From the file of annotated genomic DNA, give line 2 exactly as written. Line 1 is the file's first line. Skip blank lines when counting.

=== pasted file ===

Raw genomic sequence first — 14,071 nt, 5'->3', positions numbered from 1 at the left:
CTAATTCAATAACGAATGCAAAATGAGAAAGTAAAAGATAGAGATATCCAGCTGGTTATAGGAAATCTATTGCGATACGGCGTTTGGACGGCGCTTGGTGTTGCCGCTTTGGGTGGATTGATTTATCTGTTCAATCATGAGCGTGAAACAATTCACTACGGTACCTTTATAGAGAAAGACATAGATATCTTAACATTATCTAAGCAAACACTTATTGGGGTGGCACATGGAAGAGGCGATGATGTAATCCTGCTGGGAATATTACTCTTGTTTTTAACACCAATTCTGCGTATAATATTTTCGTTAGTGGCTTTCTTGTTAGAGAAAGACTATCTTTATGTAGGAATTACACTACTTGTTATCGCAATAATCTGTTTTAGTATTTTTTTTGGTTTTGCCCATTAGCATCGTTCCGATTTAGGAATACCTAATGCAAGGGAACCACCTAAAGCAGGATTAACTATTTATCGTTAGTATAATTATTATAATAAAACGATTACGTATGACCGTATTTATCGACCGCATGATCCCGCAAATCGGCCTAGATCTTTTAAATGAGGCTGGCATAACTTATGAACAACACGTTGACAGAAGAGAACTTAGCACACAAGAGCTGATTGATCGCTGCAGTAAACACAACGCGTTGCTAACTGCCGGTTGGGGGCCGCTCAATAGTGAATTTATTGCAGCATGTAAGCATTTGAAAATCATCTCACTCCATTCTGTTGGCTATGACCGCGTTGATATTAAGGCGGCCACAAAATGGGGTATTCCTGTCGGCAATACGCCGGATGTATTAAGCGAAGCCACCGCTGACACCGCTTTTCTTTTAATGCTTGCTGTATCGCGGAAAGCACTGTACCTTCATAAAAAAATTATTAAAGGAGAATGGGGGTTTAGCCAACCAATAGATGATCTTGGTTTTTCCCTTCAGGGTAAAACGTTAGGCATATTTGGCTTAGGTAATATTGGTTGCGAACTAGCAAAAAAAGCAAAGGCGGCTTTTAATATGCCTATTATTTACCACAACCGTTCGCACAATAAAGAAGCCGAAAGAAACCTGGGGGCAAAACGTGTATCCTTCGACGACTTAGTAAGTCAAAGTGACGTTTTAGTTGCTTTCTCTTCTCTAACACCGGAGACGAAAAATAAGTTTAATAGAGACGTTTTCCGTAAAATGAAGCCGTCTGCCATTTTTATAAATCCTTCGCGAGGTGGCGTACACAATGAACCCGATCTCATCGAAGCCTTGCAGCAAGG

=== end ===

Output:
CTAATTCAATAACGAATGCAAAATGAGAAAGTAAAAGATAGAGATATCCAGCTGGTTATAGGAAATCTATTGCGATACGGCGTTTGGACGGCGCTTGGTGTTGCCGCTTTGGGTGGATTGATTTATCTGTTCAATCATGAGCGTGAAACAATTCACTACGGTACCTTTATAGAGAAAGACATAGATATCTTAACATTATCTAAGCAAACACTTATTGGGGTGGCACATGGAAGAGGCGATGATGTAATCCTGCTGGGAATATTACTCTTGTTTTTAACACCAATTCTGCGTATAATATTTTCGTTAGTGGCTTTCTTGTTAGAGAAAGACTATCTTTATGTAGGAATTACACTACTTGTTATCGCAATAATCTGTTTTAGTATTTTTTTTGGTTTTGCCCATTAGCATCGTTCCGATTTAGGAATACCTAATGCAAGGGAACCACCTAAAGCAGGATTAACTATTTATCGTTAGTATAATTATTATAATAAAACGATTACGTATGACCGTATTTATCGACCGCATGATCCCGCAAATCGGCCTAGATCTTTTAAATGAGGCTGGCATAACTTATGAACAACACGTTGACAGAAGAGAACTTAGCACACAAGAGCTGATTGATCGCTGCAGTAAACACAACGCGTTGCTAACTGCCGGTTGGGGGCCGCTCAATAGTGAATTTATTGCAGCATGTAAGCATTTGAAAATCATCTCACTCCATTCTGTTGGCTATGACCGCGTTGATATTAAGGCGGCCACAAAATGGGGTATTCCTGTCGGCAATACGCCGGATGTATTAAGCGAAGCCACCGCTGACACCGCTTTTCTTTTAATGCTTGCTGTATCGCGGAAAGCACTGTACCTTCATAAAAAAATTATTAAAGGAGAATGGGGGTTTAGCCAACCAATAGATGATCTTGGTTTTTCCCTTCAGGGTAAAACGTTAGGCATATTTGGCTTAGGTAATATTGGTTGCGAACTAGCAAAAAAAGCAAAGGCGGCTTTTAATATGCCTATTATTTACCACAACCGTTCGCACAATAAAGAAGCCGAAAGAAACCTGGGGGCAAAACGTGTATCCTTCGACGACTTAGTAAGTCAAAGTGACGTTTTAGTTGCTTTCTCTTCTCTAACACCGGAGACGAAAAATAAGTTTAATAGAGACGTTTTCCGTAAAATGAAGCCGTCTGCCATTTTTATAAATCCTTCGCGAGGTGGCGTACACAATGAACCCGATCTCATCGAAGCCTTGCAGCAAGG